THE PEOPLE POETRY SLAM
The People Poetry Slam is Twelve Literary Arts' series of poetry slam events for adults hosted every second and fourth Thursday of the month at The Happy Dog at Euclid Tavern (11625 Euclid Ave, Cleveland, 44106). The People season begins in January and closes in November.
As Cleveland's official poetry slam series recognized by Poetry Slam, Inc The People series hosts all qualifying slams and sends Cleveland-area poets to all Poetry Slam, Inc. events, including:
- The Women of the World Poetry Slam (March 14-17, Dallas, TX)
- The National Poetry Slam (August 13 - 18, Chicago, IL)
- The Individual World Poetry Slam (October 10-13, San Diego, CA)
The People and Twelve Literary Arts shoulder the financial responsibility of sending poets to the above national competitions each year, including travel and lodging.
For more information about The People, call Twelve Literary Arts at (216) 350-6333 or email:
Ephraim Nehemiah: firstname.lastname@example.org
Damien McClendon: Dmcclen5@kent.edu
The 5 most frequently asked questions and answers about Poetry Slam
Q1: What is poetry slam?
Simply put, poetry slam is the competitive art of performance poetry. It puts a dual emphasis on writing and performance, encouraging poets to focus on what they’re saying and how they’re saying it. In competition, the poets are judged by members of the audience. Typically, the host or another organizer selects the judges, who are instructed to give numerical scores (on a zero to 10 or one to 10 scale) based on the poets’ content and performance.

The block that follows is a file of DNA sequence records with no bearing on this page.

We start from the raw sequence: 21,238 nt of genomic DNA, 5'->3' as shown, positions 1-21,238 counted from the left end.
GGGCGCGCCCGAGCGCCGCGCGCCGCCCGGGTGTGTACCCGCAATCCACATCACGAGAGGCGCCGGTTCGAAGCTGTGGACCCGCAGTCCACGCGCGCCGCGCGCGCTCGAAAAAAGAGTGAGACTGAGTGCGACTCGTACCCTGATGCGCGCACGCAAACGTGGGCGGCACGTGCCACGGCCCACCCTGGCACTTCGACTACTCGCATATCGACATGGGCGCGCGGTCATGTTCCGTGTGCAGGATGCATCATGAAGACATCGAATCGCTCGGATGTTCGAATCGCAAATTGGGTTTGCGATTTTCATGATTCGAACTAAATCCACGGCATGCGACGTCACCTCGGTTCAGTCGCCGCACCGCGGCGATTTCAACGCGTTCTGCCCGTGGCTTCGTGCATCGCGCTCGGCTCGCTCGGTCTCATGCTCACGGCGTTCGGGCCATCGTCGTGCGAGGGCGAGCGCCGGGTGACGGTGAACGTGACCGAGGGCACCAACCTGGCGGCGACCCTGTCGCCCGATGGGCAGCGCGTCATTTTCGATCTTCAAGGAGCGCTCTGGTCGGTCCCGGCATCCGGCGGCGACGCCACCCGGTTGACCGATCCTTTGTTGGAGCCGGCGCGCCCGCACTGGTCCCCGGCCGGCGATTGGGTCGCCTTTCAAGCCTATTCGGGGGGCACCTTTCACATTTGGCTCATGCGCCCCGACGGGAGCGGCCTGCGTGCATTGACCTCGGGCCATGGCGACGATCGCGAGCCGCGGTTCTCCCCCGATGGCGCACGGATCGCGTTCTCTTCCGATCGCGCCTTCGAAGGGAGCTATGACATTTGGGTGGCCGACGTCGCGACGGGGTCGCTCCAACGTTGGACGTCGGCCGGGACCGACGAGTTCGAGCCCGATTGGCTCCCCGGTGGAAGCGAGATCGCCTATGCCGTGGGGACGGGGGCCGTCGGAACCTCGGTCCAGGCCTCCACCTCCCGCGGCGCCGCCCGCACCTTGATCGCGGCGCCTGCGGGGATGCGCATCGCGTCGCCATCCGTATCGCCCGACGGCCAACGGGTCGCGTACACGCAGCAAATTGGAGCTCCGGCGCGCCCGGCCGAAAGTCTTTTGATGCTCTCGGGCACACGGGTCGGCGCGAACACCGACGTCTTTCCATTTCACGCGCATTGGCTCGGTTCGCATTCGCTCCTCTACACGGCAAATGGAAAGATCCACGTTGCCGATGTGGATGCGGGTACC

Q2: Who gets to participate in Poetry Slam?
The vast majority of slam series registered by Poetry Slam, Inc. are open to everyone who wishes to sign up and can get into the venue. Though everyone who signs up has the opportunity to read in the first round, the lineup for subsequent rounds is determined by the judges’ scores. In other words, the judges vote for which poets they want to see more work from.
Q3: What are the rules?
Though rules vary from slam to slam, the basic rules are:
- Each poem must be of the poet’s own construction;
- Each poet gets three minutes (plus a ten-second grace period) to read one poem. If the poet goes over time, points will be deducted from the total score.
- The poet may not use props, costumes or musical instruments;
- Of the scores the poet received from the five judges, the high and low scores are dropped and the middle three are added together, giving the poet a total score of 0-30.
Q4: What is the difference between slam poetry and poetry?
Q5: How do I win a poetry slam?
Winning a poetry slam requires some measure of skill and a huge dose of luck. The judges’ tastes, the audience’s reactions, and the poets’ performances all shape a slam event, and what wins one week might not get a poet into the second round the next week. There’s no formula for winning a slam, although you become a better poet and performer the same way you get to Carnegie Hall – practice, practice, practice.